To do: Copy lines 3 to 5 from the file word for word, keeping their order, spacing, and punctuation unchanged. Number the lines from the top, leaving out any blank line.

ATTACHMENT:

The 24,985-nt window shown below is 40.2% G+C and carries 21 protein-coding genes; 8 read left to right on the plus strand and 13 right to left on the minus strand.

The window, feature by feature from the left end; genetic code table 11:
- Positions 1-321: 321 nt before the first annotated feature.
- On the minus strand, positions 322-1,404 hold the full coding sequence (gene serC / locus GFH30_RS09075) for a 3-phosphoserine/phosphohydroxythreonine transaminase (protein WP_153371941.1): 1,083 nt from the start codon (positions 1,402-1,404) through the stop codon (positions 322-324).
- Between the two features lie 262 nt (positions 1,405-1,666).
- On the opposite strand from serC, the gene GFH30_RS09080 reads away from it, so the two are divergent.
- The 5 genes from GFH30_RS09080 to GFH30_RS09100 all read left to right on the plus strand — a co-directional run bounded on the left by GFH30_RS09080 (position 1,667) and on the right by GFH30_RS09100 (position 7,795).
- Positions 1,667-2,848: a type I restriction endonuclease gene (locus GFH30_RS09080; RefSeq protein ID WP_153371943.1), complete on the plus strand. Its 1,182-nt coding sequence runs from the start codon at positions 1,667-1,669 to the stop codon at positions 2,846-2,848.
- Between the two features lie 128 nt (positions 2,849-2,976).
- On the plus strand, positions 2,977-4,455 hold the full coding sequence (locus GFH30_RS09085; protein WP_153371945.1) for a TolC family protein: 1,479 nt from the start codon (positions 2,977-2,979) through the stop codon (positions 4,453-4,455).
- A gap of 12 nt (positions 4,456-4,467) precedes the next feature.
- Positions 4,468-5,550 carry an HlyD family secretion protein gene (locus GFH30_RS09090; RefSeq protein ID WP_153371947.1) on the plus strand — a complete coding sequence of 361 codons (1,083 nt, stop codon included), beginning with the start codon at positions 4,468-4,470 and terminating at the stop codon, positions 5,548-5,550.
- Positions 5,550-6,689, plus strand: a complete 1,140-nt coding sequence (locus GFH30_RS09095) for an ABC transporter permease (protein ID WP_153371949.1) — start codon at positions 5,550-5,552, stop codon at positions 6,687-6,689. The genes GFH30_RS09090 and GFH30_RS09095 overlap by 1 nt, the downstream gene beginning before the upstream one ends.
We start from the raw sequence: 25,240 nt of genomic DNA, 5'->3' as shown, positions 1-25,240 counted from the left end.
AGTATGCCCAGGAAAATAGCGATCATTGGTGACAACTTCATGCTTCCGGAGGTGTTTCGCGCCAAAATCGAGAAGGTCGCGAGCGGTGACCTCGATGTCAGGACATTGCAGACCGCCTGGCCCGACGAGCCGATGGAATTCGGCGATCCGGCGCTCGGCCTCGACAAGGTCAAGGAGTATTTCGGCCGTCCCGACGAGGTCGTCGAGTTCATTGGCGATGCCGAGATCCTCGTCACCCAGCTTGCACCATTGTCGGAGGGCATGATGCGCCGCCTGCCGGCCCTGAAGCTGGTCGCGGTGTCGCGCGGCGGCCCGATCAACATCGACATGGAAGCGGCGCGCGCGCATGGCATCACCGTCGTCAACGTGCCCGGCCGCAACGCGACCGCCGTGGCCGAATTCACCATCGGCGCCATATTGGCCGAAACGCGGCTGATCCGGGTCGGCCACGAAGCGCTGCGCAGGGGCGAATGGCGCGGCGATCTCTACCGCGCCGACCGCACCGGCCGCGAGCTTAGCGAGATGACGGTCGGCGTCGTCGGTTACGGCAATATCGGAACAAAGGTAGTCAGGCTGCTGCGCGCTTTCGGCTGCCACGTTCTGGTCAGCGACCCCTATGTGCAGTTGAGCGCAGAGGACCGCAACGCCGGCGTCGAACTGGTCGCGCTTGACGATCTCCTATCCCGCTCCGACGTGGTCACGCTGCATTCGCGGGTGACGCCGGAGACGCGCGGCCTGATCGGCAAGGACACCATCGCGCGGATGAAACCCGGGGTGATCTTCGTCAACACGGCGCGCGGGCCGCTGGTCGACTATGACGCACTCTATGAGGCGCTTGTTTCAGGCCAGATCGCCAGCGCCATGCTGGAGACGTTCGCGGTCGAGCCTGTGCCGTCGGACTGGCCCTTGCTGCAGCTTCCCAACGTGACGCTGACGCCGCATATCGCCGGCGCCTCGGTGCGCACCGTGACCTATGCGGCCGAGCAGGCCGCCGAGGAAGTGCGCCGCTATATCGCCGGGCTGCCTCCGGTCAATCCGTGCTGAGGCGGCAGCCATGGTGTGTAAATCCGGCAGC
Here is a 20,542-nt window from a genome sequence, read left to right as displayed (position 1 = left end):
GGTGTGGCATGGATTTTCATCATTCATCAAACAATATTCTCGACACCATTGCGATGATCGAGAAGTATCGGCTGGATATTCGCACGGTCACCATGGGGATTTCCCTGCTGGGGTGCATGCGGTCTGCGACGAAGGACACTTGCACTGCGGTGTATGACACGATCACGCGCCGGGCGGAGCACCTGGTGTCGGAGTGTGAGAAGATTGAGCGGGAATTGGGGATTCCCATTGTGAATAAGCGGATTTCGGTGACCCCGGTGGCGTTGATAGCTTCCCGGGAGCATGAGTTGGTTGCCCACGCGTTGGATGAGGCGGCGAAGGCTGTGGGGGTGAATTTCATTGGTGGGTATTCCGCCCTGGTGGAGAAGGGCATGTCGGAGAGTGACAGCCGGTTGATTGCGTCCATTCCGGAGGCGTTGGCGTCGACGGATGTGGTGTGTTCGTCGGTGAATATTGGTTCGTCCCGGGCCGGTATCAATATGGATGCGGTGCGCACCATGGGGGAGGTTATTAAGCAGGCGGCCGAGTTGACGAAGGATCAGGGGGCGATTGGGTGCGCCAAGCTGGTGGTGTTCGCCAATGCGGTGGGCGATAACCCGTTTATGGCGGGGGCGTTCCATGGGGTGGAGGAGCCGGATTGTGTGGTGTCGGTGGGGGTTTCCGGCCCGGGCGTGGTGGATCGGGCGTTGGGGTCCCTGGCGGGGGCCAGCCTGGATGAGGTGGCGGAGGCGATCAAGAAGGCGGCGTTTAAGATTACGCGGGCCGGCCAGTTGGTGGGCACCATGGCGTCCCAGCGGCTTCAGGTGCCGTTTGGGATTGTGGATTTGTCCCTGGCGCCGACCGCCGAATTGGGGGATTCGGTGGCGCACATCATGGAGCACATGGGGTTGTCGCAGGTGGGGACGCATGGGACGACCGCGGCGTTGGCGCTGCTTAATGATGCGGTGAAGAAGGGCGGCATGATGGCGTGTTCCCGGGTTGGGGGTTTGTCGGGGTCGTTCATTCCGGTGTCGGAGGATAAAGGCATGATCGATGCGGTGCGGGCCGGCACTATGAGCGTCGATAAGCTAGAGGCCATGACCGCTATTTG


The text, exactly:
- Positions 1-321: 321 nt before the first annotated feature.
- On the minus strand, positions 322-1,404 hold the full coding sequence (gene serC / locus GFH30_RS09075) for a 3-phosphoserine/phosphohydroxythreonine transaminase (protein WP_153371941.1): 1,083 nt from the start codon (positions 1,402-1,404) through the stop codon (positions 322-324).
- Between the two features lie 262 nt (positions 1,405-1,666).